• A big welcome for you and your child.  

What to ask:

  • What is the ratio of staff to children? How many children do you care for? 

  • What qualifications and/or experience do you have?

  • What are the daily routines and how can you incorporate my child's and other children's routines? 

  • Do you operate a key worker scheme (whereby one member of staff has main responsibility for each child)? 

  • What are your policies on discipline and how do you manage children's behaviour? 

  • Do you provide meals, snacks, nappies etc or will I need to provide them?

These are just some of the questions you could ask; remember to also think about the things that matter to you and make sure you ask about them.

Check quality and get references

Check the setting's Ofsted report at www.ofsted.gov.uk. Other parents' experiences of a childcare provider can also be very useful. Childcare providers should be happy to put you in contact with other parents so that you can take up references about the service they provide. 

Children's views

These are the things children said were most important when Family and Childcare Trust visited nurseries and asked children for their views:

  • Friends - check a stable group of children attend so your children can have fun with friends. 

  • Food - check mealtimes are relaxed and fun and ask if children can help themselves to drinks and snacks. 

  • Fun outside - check the outside area is well planned, spacious and safe - children love playing outside. 

  • Finding out - make sure there is plenty of opportunity for children to learn new things with varied, carefully planned things to do. 

  • Feeling safe and loved - check that the staff are able to respond to individual children's needs, to comfort and encourage them and to keep them safe.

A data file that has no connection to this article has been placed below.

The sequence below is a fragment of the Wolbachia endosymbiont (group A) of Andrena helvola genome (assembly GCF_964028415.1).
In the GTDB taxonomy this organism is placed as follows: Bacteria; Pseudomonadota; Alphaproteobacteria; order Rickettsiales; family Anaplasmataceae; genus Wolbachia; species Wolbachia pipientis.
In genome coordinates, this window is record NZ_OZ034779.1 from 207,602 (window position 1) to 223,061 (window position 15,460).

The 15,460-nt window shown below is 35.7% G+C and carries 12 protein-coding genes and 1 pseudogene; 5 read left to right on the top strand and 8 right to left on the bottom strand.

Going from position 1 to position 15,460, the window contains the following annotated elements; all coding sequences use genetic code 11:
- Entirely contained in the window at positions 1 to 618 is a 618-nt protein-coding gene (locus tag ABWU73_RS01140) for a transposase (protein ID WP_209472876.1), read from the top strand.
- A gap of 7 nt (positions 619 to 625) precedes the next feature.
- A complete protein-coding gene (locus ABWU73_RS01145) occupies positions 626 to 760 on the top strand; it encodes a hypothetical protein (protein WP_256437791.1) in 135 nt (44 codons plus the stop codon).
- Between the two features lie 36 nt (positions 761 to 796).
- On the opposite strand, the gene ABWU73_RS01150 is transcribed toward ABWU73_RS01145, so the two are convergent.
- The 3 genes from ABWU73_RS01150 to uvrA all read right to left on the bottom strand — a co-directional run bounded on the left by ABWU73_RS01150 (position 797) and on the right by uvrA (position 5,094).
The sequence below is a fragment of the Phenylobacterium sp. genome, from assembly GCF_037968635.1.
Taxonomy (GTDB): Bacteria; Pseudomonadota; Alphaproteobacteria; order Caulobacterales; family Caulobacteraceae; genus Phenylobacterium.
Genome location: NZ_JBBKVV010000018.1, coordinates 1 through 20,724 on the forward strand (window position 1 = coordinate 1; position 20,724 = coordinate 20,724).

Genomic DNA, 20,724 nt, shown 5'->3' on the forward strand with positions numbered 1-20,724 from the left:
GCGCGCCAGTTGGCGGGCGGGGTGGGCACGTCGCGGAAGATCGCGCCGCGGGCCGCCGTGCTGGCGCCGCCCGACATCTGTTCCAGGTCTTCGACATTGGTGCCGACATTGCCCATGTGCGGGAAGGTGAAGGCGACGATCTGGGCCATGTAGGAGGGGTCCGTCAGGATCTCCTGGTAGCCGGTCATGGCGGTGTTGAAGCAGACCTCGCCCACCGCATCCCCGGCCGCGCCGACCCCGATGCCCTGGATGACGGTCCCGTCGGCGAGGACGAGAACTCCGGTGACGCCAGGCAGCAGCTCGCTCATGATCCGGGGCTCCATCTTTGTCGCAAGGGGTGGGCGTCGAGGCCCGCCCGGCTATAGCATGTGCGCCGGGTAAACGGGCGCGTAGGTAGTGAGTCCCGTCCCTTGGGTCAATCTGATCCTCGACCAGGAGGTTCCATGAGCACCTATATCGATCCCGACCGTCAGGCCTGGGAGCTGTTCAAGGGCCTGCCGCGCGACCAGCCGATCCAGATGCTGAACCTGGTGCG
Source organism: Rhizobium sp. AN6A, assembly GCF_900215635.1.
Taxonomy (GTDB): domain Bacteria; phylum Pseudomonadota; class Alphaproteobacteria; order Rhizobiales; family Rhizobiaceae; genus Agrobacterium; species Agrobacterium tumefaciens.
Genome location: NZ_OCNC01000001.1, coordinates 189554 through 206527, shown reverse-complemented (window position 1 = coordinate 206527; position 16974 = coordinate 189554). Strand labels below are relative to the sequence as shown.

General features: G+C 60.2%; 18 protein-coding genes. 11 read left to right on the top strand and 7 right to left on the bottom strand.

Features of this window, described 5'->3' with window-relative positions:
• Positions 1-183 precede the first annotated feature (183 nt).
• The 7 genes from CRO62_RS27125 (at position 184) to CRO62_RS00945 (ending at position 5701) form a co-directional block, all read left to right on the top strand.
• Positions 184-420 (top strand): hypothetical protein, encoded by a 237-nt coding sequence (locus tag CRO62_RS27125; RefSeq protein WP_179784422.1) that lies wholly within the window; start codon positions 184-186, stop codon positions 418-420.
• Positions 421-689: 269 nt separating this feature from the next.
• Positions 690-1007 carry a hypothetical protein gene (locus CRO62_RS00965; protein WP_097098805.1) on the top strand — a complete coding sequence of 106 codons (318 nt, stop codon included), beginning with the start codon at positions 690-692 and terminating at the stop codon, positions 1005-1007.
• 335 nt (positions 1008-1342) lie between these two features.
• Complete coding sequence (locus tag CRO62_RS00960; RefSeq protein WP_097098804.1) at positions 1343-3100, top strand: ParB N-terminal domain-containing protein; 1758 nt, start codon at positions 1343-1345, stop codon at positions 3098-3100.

Childminders, Nurseries & Playgroups
  • Childminders are professional childcare providers/carers who work in their own homes to provide care and learning opportunities for children. They are self-employed and can decide their own working hours. Most childminders offer care between the hours of 8am – 6pm although some offer their service at weekends and at other times by arrangement. All professional childminders must be registered and inspected by Ofsted.

  • Childminders are a good solution if your working day doesn’t fit the 9am – 5pm Monday to Friday pattern or if you have children of different ages and needs and you want them to be looked after together. You may also want your child to be cared for in a home environment by just one person.

  • A nursery looks after and educates children under the age of five (pre-school). Nurseries are usually open throughout the working day and some are open later into the evening and at weekends. There are different types of nurseries including private, community, council and workplace nurseries, however all nurseries must be registered and inspected by Ofsted

  • Playgroups offer a range of stimulating activities for children that encourage them to learn through play. Learning opportunities are planned around the Foundation Stage curriculum which covers children aged 3-5 as they prepare for Key Stage One in year one of school.